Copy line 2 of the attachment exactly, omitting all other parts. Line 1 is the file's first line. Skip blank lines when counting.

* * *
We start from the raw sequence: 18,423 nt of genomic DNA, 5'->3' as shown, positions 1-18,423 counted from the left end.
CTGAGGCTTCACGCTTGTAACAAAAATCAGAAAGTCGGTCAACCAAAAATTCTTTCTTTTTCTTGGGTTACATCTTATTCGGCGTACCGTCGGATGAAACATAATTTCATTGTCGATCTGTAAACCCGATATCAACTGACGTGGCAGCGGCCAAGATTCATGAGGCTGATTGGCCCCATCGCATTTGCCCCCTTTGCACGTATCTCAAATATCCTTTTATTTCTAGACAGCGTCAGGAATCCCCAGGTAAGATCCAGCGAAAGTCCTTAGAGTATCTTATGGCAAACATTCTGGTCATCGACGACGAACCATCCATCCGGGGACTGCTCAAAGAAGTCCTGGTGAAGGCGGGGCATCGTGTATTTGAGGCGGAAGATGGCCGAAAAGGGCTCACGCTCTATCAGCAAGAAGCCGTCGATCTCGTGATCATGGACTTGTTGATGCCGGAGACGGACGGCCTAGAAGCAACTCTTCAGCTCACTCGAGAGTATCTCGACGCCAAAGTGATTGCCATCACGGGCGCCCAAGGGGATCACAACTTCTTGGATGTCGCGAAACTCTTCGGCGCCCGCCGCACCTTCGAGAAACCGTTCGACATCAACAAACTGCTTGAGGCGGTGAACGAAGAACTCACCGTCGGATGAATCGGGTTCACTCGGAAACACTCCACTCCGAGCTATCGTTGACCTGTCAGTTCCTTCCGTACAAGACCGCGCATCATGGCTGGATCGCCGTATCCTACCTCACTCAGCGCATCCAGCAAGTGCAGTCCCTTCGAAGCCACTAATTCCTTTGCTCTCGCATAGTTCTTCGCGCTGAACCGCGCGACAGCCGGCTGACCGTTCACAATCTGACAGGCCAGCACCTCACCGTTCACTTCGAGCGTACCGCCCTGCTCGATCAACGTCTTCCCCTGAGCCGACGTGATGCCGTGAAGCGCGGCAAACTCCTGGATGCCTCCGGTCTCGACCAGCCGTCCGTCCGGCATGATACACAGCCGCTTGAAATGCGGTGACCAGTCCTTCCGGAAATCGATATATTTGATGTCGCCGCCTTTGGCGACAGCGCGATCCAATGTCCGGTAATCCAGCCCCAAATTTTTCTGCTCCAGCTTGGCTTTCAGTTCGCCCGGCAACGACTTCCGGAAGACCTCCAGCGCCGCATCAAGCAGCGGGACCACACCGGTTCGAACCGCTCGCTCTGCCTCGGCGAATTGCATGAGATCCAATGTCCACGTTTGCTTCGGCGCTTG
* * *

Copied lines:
CTGAGGCTTCACGCTTGTAACAAAAATCAGAAAGTCGGTCAACCAAAAATTCTTTCTTTTTCTTGGGTTACATCTTATTCGGCGTACCGTCGGATGAAACATAATTTCATTGTCGATCTGTAAACCCGATATCAACTGACGTGGCAGCGGCCAAGATTCATGAGGCTGATTGGCCCCATCGCATTTGCCCCCTTTGCACGTATCTCAAATATCCTTTTATTTCTAGACAGCGTCAGGAATCCCCAGGTAAGATCCAGCGAAAGTCCTTAGAGTATCTTATGGCAAACATTCTGGTCATCGACGACGAACCATCCATCCGGGGACTGCTCAAAGAAGTCCTGGTGAAGGCGGGGCATCGTGTATTTGAGGCGGAAGATGGCCGAAAAGGGCTCACGCTCTATCAGCAAGAAGCCGTCGATCTCGTGATCATGGACTTGTTGATGCCGGAGACGGACGGCCTAGAAGCAACTCTTCAGCTCACTCGAGAGTATCTCGACGCCAAAGTGATTGCCATCACGGGCGCCCAAGGGGATCACAACTTCTTGGATGTCGCGAAACTCTTCGGCGCCCGCCGCACCTTCGAGAAACCGTTCGACATCAACAAACTGCTTGAGGCGGTGAACGAAGAACTCACCGTCGGATGAATCGGGTTCACTCGGAAACACTCCACTCCGAGCTATCGTTGACCTGTCAGTTCCTTCCGTACAAGACCGCGCATCATGGCTGGATCGCCGTATCCTACCTCACTCAGCGCATCCAGCAAGTGCAGTCCCTTCGAAGCCACTAATTCCTTTGCTCTCGCATAGTTCTTCGCGCTGAACCGCGCGACAGCCGGCTGACCGTTCACAATCTGACAGGCCAGCACCTCACCGTTCACTTCGAGCGTACCGCCCTGCTCGATCAACGTCTTCCCCTGAGCCGACGTGATGCCGTGAAGCGCGGCAAACTCCTGGATGCCTCCGGTCTCGACCAGCCGTCCGTCCGGCATGATACACAGCCGCTTGAAATGCGGTGACCAGTCCTTCCGGAAATCGATATATTTGATGTCGCCGCCTTTGGCGACAGCGCGATCCAATGTCCGGTAATCCAGCCCCAAATTTTTCTGCTCCAGCTTGGCTTTCAGTTCGCCCGGCAACGACTTCCGGAAGACCTCCAGCGCCGCATCAAGCAGCGGGACCACACCGGTTCGAACCGCTCGCTCTGCCTCGGCGAATTGCATGAGATCCAATGTCCACGTTTGCTTCGGCGCTTG